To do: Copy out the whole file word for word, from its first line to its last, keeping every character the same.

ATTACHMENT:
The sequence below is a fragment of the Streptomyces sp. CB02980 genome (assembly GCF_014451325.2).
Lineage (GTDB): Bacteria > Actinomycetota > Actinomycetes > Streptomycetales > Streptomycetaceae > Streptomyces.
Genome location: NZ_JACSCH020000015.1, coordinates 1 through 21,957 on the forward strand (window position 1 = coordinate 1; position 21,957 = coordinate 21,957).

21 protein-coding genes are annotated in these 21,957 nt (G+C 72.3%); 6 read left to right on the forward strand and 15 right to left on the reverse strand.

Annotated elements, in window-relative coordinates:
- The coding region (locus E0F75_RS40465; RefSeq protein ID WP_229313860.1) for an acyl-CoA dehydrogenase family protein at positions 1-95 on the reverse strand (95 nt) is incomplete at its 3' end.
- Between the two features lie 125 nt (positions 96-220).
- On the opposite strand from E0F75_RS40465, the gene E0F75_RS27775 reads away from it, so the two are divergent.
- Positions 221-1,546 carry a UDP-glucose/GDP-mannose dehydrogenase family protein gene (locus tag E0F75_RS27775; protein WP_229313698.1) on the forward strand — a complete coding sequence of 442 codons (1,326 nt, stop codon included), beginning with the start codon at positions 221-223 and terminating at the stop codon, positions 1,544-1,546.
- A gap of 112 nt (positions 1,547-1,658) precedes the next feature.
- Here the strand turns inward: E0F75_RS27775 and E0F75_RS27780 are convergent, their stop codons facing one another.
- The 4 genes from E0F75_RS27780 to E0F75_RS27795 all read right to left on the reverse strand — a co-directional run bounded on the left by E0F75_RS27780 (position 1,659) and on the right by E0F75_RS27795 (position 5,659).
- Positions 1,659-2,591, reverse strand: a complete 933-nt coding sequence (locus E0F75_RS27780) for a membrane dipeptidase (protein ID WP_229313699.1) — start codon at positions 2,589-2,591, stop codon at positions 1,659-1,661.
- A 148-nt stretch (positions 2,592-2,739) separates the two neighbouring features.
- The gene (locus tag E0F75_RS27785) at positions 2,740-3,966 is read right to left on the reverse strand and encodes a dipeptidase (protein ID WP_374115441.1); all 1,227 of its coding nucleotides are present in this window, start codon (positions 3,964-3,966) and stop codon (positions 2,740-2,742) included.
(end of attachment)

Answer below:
The sequence below is a fragment of the Streptomyces sp. CB02980 genome (assembly GCF_014451325.2).
Lineage (GTDB): Bacteria > Actinomycetota > Actinomycetes > Streptomycetales > Streptomycetaceae > Streptomyces.
Genome location: NZ_JACSCH020000015.1, coordinates 1 through 21,957 on the forward strand (window position 1 = coordinate 1; position 21,957 = coordinate 21,957).

21 protein-coding genes are annotated in these 21,957 nt (G+C 72.3%); 6 read left to right on the forward strand and 15 right to left on the reverse strand.

Annotated elements, in window-relative coordinates:
- The coding region (locus E0F75_RS40465; RefSeq protein ID WP_229313860.1) for an acyl-CoA dehydrogenase family protein at positions 1-95 on the reverse strand (95 nt) is incomplete at its 3' end.
- Between the two features lie 125 nt (positions 96-220).
- On the opposite strand from E0F75_RS40465, the gene E0F75_RS27775 reads away from it, so the two are divergent.
- Positions 221-1,546 carry a UDP-glucose/GDP-mannose dehydrogenase family protein gene (locus tag E0F75_RS27775; protein WP_229313698.1) on the forward strand — a complete coding sequence of 442 codons (1,326 nt, stop codon included), beginning with the start codon at positions 221-223 and terminating at the stop codon, positions 1,544-1,546.
- A gap of 112 nt (positions 1,547-1,658) precedes the next feature.
- Here the strand turns inward: E0F75_RS27775 and E0F75_RS27780 are convergent, their stop codons facing one another.
- The 4 genes from E0F75_RS27780 to E0F75_RS27795 all read right to left on the reverse strand — a co-directional run bounded on the left by E0F75_RS27780 (position 1,659) and on the right by E0F75_RS27795 (position 5,659).
- Positions 1,659-2,591, reverse strand: a complete 933-nt coding sequence (locus E0F75_RS27780) for a membrane dipeptidase (protein ID WP_229313699.1) — start codon at positions 2,589-2,591, stop codon at positions 1,659-1,661.
- A 148-nt stretch (positions 2,592-2,739) separates the two neighbouring features.
- The gene (locus tag E0F75_RS27785) at positions 2,740-3,966 is read right to left on the reverse strand and encodes a dipeptidase (protein ID WP_374115441.1); all 1,227 of its coding nucleotides are present in this window, start codon (positions 3,964-3,966) and stop codon (positions 2,740-2,742) included.